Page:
|The Early Days of a Better Nation|
Wednesday, August 10, 2011
On Monday evening I watched The Grand Experiment, a documentary in a series on Great Thinkers: In Their Own Words - their words to, and on, the BBC: which institution, we are reminded, was a grand experiment in itself. I spent the rest of the evening and too much of the small hours watching BBC News 24 on the riots, the night Croydon burned.
The Grand Experiment was, of course, the postwar Keynes-Beveridge full-employment welfare state. Supported by the main parties of left and right, by the end of the sixties it was coming under attack from both flanks: you can see Tariq Ali calling for the abolition of money and the power of the soviets, and Milton Friedman calling for the ascendance of monetarism and the freedom of the markets, and in the middle some floundering mouthpiece of the consensus, such as poor old Lord Balogh marching into the lions' den of Chicago to defend the Labour Government.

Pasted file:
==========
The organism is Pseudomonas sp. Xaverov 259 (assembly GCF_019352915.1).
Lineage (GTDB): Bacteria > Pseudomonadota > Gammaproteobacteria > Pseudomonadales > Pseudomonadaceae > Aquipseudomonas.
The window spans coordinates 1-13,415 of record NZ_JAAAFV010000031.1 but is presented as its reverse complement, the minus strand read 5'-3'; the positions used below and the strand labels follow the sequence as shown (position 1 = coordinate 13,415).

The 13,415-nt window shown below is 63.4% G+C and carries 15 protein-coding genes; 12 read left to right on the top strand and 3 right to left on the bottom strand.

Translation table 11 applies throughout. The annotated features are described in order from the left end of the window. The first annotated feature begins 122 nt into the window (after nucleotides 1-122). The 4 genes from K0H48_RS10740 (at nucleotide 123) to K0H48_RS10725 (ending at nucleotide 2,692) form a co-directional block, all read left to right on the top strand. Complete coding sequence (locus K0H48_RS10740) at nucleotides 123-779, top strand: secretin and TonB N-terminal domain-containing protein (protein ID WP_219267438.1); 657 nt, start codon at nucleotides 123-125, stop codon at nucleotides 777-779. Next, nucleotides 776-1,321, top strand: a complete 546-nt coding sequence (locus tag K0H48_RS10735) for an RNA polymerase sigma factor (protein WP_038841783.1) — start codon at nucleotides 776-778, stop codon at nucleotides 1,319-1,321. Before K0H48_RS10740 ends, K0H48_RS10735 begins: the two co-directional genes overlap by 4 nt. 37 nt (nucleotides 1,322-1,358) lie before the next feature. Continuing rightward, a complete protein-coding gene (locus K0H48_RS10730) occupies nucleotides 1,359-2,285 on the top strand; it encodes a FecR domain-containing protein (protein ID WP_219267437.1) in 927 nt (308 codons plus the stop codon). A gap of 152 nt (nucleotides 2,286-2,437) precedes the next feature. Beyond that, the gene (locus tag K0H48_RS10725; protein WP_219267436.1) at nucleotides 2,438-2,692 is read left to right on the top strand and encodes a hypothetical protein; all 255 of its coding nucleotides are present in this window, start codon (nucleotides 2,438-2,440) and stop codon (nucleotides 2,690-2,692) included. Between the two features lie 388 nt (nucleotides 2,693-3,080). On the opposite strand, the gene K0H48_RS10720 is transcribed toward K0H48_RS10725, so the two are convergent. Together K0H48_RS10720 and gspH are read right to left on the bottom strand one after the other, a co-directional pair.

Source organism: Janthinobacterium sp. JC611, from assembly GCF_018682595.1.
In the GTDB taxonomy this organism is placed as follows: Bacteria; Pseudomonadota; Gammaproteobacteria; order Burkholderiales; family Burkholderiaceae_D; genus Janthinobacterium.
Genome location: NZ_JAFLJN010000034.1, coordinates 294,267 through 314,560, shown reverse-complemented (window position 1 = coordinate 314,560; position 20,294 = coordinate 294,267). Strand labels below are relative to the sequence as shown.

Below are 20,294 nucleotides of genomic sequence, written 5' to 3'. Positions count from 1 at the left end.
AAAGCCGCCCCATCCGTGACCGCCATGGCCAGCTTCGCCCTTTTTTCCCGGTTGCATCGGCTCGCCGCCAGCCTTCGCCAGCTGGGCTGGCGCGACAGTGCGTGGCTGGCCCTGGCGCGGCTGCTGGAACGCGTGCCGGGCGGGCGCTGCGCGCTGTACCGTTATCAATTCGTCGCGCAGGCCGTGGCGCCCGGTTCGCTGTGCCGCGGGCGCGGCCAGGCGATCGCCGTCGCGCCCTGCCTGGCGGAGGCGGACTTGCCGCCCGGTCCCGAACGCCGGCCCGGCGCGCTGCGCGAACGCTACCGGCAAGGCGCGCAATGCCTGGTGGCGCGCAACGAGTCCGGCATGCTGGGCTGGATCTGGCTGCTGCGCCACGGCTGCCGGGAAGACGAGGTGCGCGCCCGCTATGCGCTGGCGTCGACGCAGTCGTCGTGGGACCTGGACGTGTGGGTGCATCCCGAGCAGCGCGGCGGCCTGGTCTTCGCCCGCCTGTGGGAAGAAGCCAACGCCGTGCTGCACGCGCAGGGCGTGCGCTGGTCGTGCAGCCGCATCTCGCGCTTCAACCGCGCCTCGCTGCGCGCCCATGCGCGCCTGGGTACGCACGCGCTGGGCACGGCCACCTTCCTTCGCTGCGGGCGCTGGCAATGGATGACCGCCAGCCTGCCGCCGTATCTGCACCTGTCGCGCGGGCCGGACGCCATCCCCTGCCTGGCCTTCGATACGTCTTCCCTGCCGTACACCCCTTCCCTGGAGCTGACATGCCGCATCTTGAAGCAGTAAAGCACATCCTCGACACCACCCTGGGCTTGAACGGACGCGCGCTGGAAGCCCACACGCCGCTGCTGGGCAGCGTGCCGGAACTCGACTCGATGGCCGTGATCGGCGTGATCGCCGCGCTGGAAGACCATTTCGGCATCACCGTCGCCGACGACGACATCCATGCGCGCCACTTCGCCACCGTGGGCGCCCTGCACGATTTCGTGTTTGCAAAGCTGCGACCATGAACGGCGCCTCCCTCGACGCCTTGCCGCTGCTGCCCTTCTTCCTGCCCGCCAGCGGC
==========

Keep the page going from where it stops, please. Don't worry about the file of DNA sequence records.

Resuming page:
It seems obvious now that the postwar settlement had reached its limits by 1979. But I sometimes wonder if a more rational left than I was part of could have carried it forward, rather than helped to bring it down.
I blame the parents, and the parents were us.